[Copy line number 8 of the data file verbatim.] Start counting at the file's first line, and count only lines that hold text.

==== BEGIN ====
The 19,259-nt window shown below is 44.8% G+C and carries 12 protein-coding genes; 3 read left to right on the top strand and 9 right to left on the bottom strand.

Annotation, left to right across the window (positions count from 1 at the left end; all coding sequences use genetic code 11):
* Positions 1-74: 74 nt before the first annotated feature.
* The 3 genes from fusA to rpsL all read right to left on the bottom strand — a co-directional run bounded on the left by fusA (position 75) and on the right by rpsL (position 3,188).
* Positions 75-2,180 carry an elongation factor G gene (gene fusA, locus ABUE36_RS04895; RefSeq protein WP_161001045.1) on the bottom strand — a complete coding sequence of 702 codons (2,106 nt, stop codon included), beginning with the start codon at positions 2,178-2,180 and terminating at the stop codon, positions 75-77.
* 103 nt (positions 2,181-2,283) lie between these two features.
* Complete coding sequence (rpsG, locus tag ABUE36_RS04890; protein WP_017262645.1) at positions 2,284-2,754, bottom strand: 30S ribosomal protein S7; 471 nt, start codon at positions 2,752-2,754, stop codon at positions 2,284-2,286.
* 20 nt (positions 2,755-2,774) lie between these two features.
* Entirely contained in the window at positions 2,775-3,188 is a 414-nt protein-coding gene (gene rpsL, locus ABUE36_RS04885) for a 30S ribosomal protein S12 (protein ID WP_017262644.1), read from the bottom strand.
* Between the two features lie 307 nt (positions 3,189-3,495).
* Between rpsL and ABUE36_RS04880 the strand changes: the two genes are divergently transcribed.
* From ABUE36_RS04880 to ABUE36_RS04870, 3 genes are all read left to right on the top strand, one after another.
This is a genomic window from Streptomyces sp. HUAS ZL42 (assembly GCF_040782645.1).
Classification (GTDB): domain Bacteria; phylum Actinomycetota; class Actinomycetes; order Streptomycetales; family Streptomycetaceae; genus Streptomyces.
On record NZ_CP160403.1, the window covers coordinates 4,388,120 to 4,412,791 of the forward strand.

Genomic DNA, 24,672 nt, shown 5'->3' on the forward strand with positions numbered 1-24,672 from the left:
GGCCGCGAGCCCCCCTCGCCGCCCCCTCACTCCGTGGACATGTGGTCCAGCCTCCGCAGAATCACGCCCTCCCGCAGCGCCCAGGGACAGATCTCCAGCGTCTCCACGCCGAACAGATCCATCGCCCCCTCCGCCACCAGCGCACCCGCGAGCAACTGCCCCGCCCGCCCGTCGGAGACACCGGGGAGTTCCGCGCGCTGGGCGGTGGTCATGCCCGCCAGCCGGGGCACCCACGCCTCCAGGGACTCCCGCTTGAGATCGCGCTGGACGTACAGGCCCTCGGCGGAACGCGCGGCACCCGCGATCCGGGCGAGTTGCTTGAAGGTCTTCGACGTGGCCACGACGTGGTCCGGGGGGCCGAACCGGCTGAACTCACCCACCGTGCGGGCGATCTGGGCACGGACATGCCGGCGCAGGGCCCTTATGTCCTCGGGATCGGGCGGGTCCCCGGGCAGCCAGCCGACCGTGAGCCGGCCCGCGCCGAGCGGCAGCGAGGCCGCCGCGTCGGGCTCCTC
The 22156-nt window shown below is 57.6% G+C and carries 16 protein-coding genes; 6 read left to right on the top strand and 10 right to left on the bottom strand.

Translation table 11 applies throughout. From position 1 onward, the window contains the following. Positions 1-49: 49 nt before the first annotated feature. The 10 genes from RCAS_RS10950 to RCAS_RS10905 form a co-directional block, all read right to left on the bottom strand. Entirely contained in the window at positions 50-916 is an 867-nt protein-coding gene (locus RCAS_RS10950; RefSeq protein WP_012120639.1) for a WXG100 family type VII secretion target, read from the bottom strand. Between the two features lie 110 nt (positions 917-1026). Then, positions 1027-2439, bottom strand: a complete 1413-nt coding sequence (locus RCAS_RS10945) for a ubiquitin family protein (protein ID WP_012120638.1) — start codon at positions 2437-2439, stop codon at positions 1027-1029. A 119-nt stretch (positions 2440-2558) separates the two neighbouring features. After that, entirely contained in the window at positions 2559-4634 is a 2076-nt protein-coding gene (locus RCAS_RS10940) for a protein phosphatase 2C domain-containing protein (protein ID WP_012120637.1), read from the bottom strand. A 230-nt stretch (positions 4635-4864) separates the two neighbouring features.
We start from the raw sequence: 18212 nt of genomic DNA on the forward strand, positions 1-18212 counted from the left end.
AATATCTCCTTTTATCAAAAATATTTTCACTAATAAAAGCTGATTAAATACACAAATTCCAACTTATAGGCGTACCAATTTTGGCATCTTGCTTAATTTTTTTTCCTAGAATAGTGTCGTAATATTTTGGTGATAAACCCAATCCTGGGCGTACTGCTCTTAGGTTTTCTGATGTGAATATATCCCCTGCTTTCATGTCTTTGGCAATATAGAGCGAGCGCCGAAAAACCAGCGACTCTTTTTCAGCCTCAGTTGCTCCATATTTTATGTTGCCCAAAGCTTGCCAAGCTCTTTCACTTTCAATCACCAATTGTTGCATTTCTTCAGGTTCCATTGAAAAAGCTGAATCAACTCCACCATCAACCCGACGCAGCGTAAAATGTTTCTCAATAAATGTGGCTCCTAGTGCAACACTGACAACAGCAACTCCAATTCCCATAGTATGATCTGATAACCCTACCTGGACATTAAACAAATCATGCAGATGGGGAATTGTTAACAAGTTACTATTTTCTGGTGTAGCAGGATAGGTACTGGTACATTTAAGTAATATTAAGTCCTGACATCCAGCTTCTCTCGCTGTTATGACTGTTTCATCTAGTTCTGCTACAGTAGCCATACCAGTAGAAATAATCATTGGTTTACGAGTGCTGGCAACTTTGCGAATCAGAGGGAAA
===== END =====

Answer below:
* 20 nt (positions 2,755-2,774) lie between these two features.